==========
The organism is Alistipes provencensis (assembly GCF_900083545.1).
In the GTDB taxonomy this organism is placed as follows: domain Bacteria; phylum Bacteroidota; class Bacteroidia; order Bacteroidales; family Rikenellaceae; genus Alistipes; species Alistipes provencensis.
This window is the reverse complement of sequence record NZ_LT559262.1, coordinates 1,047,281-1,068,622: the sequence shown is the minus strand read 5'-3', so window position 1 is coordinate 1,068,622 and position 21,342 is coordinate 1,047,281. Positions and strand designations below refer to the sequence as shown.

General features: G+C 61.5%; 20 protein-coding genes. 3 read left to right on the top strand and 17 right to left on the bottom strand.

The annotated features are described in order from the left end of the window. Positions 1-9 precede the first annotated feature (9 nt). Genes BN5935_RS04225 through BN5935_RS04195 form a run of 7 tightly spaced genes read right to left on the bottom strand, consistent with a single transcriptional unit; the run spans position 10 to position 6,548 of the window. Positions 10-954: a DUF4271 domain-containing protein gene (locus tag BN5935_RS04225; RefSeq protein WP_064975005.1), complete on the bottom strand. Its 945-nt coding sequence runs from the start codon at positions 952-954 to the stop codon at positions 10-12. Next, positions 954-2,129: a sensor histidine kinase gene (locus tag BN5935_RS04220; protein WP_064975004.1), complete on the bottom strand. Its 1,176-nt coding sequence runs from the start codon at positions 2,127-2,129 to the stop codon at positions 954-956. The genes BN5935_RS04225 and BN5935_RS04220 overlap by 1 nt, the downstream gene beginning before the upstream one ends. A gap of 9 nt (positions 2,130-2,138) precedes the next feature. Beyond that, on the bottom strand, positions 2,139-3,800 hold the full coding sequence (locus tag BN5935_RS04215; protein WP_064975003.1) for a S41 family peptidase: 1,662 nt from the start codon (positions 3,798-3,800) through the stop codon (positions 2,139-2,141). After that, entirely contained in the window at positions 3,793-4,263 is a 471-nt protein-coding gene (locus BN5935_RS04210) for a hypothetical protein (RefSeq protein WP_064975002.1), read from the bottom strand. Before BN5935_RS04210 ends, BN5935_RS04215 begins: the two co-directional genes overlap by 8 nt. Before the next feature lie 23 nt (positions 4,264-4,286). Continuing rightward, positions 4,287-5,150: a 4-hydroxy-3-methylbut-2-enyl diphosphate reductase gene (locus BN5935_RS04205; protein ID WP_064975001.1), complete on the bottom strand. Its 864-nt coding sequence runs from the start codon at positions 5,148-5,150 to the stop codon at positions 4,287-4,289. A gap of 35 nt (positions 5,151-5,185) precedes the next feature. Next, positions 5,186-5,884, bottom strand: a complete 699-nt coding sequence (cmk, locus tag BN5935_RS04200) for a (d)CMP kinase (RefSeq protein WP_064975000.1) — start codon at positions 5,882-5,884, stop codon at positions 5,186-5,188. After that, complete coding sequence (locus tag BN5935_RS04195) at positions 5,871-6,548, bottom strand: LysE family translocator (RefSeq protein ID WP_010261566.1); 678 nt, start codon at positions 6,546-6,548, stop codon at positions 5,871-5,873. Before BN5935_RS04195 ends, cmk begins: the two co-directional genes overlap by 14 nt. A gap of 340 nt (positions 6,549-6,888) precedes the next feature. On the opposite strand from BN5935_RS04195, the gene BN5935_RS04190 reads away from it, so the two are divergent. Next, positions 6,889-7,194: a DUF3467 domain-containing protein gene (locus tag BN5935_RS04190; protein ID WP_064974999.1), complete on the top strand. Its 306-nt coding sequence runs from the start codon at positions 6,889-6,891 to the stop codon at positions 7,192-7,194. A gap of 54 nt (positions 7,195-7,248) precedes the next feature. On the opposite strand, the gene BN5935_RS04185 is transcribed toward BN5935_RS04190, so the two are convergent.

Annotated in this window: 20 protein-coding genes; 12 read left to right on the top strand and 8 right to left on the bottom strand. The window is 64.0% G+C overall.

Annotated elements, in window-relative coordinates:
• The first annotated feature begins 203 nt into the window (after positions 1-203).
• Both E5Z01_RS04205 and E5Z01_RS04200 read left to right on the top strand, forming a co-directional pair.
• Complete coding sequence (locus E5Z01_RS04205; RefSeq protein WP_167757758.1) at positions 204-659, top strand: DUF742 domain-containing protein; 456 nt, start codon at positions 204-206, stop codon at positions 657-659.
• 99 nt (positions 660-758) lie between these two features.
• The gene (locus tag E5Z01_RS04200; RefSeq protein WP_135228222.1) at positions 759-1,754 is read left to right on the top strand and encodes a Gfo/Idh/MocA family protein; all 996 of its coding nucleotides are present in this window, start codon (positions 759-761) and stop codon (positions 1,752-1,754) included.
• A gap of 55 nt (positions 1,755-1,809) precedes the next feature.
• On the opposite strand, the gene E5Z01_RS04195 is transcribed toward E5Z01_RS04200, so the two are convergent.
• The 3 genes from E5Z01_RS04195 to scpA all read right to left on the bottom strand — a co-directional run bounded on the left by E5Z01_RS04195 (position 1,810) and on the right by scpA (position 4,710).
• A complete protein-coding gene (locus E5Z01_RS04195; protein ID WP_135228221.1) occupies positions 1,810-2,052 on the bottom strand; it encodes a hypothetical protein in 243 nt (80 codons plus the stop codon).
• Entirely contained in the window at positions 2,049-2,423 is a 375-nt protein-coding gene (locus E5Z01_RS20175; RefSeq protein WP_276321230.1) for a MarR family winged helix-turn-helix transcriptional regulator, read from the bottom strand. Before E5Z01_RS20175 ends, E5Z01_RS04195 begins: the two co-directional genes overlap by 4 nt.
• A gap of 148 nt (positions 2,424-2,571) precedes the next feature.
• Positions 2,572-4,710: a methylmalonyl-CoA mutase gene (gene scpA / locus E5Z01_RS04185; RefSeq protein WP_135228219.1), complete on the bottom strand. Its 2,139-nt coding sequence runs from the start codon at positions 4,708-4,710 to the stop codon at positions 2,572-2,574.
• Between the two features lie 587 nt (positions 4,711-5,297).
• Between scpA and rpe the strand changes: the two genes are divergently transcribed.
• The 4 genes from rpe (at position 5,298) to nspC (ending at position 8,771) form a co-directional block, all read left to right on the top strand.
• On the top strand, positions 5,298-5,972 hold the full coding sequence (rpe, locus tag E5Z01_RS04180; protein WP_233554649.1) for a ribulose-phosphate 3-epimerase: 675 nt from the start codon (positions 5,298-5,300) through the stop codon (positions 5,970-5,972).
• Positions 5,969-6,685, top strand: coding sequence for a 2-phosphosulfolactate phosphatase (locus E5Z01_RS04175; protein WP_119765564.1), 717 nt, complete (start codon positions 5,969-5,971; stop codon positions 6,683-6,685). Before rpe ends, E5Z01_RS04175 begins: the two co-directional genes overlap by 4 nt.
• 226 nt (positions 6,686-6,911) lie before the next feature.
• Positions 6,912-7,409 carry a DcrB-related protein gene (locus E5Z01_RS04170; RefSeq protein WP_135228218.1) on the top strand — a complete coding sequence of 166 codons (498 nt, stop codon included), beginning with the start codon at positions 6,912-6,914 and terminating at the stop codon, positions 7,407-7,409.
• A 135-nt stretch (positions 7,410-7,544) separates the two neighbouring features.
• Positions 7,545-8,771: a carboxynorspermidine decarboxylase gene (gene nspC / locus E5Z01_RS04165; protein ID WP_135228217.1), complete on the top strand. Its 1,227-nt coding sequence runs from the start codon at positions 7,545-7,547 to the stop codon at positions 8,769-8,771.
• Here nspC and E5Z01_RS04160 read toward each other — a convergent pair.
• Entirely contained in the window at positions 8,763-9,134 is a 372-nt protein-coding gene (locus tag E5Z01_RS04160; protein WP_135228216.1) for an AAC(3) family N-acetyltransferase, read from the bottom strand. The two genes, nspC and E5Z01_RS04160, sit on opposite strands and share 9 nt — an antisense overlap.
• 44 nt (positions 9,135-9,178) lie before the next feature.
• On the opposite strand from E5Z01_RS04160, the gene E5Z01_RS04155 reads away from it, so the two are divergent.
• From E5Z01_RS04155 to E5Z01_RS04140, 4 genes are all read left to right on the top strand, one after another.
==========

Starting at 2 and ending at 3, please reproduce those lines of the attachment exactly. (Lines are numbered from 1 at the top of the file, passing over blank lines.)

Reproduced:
In the GTDB taxonomy this organism is placed as follows: domain Bacteria; phylum Bacteroidota; class Bacteroidia; order Bacteroidales; family Rikenellaceae; genus Alistipes; species Alistipes provencensis.
This window is the reverse complement of sequence record NZ_LT559262.1, coordinates 1,047,281-1,068,622: the sequence shown is the minus strand read 5'-3', so window position 1 is coordinate 1,068,622 and position 21,342 is coordinate 1,047,281. Positions and strand designations below refer to the sequence as shown.